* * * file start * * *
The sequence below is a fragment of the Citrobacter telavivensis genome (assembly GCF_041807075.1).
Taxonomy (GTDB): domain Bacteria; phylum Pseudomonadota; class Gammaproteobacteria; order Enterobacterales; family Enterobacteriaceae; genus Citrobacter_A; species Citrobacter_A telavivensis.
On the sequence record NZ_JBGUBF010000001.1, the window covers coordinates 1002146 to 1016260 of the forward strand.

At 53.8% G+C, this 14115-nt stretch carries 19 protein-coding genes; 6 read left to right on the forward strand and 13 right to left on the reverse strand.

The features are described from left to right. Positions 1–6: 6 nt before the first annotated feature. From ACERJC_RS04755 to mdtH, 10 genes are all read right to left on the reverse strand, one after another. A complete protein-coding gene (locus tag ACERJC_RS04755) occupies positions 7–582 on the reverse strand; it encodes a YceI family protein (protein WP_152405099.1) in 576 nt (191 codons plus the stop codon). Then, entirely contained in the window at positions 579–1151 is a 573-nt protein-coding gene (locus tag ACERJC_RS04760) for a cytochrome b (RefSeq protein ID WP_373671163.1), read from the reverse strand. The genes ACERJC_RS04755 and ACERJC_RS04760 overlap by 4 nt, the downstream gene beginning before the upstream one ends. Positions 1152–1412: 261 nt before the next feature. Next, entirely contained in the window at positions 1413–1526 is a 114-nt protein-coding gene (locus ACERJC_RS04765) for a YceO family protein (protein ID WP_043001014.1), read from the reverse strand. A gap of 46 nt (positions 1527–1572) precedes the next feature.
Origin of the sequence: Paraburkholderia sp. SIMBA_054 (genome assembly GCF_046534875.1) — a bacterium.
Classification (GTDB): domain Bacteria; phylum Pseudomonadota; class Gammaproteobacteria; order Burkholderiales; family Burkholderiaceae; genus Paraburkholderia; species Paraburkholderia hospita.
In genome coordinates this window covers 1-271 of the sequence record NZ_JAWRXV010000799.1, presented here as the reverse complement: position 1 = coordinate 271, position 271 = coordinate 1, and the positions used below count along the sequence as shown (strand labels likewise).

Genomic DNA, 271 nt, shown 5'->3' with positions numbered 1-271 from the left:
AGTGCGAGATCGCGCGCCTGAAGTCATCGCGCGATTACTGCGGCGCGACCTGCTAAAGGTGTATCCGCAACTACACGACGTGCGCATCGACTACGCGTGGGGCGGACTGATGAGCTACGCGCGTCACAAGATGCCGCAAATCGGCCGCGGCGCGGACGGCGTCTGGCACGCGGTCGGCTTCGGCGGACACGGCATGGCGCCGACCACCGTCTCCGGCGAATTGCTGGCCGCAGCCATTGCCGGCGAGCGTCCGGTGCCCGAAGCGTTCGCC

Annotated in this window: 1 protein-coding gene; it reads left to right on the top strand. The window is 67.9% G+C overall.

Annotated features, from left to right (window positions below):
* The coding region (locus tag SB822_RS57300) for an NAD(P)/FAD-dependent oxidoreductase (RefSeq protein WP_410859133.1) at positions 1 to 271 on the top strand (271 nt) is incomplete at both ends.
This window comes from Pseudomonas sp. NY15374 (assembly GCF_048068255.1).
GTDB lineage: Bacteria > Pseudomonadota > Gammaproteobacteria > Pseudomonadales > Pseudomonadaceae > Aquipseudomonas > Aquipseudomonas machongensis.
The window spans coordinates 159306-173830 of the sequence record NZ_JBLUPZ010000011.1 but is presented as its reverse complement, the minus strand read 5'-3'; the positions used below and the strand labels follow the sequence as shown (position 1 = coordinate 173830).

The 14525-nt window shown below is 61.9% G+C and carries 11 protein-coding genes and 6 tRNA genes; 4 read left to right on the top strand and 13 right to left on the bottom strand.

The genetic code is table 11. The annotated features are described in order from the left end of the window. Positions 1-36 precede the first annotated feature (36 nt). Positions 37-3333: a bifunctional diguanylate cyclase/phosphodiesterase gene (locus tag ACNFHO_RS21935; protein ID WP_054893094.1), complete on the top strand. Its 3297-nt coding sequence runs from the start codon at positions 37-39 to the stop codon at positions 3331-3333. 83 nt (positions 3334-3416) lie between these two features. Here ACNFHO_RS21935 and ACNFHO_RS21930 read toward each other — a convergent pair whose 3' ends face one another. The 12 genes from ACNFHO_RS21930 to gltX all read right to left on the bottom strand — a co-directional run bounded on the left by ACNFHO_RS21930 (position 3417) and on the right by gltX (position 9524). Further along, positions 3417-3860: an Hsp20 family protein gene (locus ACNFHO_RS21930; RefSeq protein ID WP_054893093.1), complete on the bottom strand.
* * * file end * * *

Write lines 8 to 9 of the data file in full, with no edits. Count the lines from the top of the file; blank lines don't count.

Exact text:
In genome coordinates this window covers 1-271 of the sequence record NZ_JAWRXV010000799.1, presented here as the reverse complement: position 1 = coordinate 271, position 271 = coordinate 1, and the positions used below count along the sequence as shown (strand labels likewise).

Genomic DNA, 271 nt, shown 5'->3' with positions numbered 1-271 from the left: